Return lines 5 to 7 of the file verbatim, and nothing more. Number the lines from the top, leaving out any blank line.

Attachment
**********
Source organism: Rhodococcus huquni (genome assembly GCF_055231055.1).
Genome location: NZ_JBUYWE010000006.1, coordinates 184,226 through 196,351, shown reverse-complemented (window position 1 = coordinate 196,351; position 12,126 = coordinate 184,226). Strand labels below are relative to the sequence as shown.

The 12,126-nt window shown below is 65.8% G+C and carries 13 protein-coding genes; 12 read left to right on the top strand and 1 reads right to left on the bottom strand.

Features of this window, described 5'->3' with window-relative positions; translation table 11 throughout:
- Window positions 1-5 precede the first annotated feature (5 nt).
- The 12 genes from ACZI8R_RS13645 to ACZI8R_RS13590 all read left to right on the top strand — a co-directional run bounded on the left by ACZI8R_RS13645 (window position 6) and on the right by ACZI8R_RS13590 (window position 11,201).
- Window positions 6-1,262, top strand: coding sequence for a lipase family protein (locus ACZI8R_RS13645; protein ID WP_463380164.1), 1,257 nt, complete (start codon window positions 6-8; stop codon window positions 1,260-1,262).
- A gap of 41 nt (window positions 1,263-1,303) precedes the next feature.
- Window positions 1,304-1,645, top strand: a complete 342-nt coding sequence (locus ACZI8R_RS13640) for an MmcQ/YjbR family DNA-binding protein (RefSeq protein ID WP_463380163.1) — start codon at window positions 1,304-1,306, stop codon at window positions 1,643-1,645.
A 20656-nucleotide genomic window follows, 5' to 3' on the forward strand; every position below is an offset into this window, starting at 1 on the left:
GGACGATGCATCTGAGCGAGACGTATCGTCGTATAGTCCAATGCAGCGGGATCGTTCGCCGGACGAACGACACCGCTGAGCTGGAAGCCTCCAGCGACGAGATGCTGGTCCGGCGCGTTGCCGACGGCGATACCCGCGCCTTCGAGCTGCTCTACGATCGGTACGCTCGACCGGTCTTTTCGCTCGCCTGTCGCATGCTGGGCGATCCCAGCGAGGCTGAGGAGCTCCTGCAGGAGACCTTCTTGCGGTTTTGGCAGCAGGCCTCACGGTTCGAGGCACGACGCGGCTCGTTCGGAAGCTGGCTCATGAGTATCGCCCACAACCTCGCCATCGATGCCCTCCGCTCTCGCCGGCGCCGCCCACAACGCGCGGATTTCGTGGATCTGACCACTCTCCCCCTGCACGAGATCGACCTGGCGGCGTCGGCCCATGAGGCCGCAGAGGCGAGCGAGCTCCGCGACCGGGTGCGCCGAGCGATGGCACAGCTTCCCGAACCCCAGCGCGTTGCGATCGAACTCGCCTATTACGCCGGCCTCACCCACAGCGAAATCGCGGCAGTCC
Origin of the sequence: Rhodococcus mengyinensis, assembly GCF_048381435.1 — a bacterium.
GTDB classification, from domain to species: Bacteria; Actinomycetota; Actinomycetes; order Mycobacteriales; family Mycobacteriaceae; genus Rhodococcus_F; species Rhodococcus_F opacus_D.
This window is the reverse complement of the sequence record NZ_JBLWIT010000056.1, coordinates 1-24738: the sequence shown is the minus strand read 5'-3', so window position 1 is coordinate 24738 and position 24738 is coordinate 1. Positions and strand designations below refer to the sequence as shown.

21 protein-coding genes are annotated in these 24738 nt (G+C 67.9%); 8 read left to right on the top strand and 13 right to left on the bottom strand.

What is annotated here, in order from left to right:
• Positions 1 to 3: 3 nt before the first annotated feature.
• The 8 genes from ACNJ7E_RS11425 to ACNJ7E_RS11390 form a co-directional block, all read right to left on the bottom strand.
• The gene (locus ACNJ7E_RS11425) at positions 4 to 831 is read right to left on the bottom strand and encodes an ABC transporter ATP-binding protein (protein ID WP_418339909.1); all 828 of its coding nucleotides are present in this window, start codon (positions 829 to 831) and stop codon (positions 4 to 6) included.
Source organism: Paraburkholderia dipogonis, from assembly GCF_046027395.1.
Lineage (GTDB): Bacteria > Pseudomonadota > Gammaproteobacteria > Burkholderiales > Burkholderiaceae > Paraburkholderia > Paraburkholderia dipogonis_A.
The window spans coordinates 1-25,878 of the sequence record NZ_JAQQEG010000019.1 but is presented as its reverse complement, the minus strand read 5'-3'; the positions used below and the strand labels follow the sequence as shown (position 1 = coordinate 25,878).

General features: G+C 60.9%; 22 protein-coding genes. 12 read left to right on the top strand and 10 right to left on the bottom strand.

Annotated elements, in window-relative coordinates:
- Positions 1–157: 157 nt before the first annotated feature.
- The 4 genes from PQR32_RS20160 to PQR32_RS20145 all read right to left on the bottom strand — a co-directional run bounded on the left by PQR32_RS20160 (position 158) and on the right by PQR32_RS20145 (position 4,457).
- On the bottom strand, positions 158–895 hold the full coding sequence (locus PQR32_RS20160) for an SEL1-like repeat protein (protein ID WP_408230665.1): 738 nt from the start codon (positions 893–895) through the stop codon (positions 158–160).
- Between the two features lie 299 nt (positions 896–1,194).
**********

- Window positions 1-5 precede the first annotated feature (5 nt).
- The 12 genes from ACZI8R_RS13645 to ACZI8R_RS13590 all read left to right on the top strand — a co-directional run bounded on the left by ACZI8R_RS13645 (window position 6) and on the right by ACZI8R_RS13590 (window position 11,201).
- Window positions 6-1,262, top strand: coding sequence for a lipase family protein (locus ACZI8R_RS13645; protein ID WP_463380164.1), 1,257 nt, complete (start codon window positions 6-8; stop codon window positions 1,260-1,262).